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Planning FAIL — Boston Edition

Boston, like nearly every U.S. city, ripped out large swaths of its core to accomodate motorists in the 1950s and 60s. Boston’s downtown freeway was called the Central Artery (a great name, that sounds even better in the native accent). In the 1970s, Boston, like most places began to realize that freeways tend to break up the organic pattern that makes urban living interesting and attractive.

So the planners came up with a plan to correct the plans of the planners who tore out the city’s guts to build interstates. They would bury the Central Artery. Put the traffic underground, and instead of a noxious concrete wasteland dividing neighborhoods, there would be an open green space at ground level to re-unite Bostonians.

Minneapolis dreamers have a similar vision. I’ve seen sketches of a park built over I-35W around 35th to 38th Streets. It would expand an existing park (MLK) and repair a gash in the Field, Regina Northrup neighborhood. Since we just reconstructed I-35W in south Minneapolis, that plan will be locked in the dream stage for at least a few more decades.

Which is good, because in Boston, all they did was change the color of the barrier from gray to green:

Throughout the project, the mantra that the Central Artery had severed the city, and that its burial underground* somehow would "knit the city back together" seemed oblivious to the fact that it was not the Artery which had severed the city, really, but the demolition of over 1,000 buildings for the Artery's right of way which had done so.  Removing the Artery simply revealed that pre-existing wound to the heart of the city, a gap so wide and poorly-defined even Baron Haussman might have thought it could use a little narrowing.

Green space is part of the New Urbanist catechism. But the planners forgot that green is more like a seasoning than a main ingredient to vibrant cities. People are the main ingredient. People doing ordinary daily stuff. Ordinary stuff is usually done in buildings, not on acres of grass.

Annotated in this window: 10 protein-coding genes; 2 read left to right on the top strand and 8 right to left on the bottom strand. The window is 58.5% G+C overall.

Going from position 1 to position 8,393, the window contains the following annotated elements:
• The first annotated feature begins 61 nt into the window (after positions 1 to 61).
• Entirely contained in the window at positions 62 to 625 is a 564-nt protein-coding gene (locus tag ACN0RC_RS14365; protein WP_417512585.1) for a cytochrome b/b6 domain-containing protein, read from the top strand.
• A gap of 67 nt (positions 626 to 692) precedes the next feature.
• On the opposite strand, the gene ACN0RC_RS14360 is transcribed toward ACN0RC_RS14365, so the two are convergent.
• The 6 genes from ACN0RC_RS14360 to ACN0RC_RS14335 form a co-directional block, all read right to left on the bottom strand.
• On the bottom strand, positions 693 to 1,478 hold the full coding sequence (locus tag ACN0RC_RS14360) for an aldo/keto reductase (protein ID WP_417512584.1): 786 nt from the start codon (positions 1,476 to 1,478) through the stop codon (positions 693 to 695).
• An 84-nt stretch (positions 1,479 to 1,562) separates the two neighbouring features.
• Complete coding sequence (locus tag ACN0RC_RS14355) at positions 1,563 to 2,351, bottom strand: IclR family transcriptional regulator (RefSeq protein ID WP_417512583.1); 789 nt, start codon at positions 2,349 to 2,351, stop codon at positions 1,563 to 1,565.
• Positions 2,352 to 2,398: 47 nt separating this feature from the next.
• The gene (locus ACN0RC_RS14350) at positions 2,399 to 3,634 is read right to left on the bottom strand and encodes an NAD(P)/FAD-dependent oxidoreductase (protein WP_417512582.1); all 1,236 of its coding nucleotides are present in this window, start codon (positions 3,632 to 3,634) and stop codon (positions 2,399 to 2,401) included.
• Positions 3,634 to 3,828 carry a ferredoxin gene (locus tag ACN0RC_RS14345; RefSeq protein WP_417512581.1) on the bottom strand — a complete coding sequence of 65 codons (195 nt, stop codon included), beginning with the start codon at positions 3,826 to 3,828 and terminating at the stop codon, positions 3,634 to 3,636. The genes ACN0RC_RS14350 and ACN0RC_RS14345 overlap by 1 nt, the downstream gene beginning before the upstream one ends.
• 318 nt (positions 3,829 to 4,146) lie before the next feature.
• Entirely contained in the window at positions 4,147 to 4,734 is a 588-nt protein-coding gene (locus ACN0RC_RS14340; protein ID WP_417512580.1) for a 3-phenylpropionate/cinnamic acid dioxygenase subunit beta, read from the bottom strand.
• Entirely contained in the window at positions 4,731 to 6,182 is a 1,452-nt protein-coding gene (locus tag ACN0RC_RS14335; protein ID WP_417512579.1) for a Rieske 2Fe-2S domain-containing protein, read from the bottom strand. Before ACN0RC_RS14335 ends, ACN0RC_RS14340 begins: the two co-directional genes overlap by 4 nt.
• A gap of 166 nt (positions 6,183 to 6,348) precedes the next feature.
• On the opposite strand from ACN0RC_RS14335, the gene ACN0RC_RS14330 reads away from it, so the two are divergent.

So now I imagine the planners are plannning to corrects the plans of the planners who screwed up the unplanned plan that made Boston “Boston”.

The missed opportunity is even more tragic given that one of the very few neighborhoods in the United States laid out in truly traditional fashion, the North End, with its narrow winding streets and attractive mid-rise architecture, sits right next to the Greenway.  The blank side walls of 19th century townhouses, their adjoining buildings demolished for the Artery in the 1950s, cry out to be extended southwards by new neighbors.  The elusive vision is right there, a reality, not a fantasy, yet somehow it escaped the attention of Boston's elected officials, planners, architects and the public itself.

Planners and architects believe that form drives function. The are focused on buildings and landscapes and layouts. People are an abstraction. Construct the right of place, and those abstract people will be drawn in, like birds to birdhouses. But people—usually—are more complex than birds.

Its hubris to believe that a planners can understand, let alone predict, the needs and desires of those people who put life into any place. Seems better to me to let the people define their spaces, building by building. Like the kind of Boston we keep trying to re-create.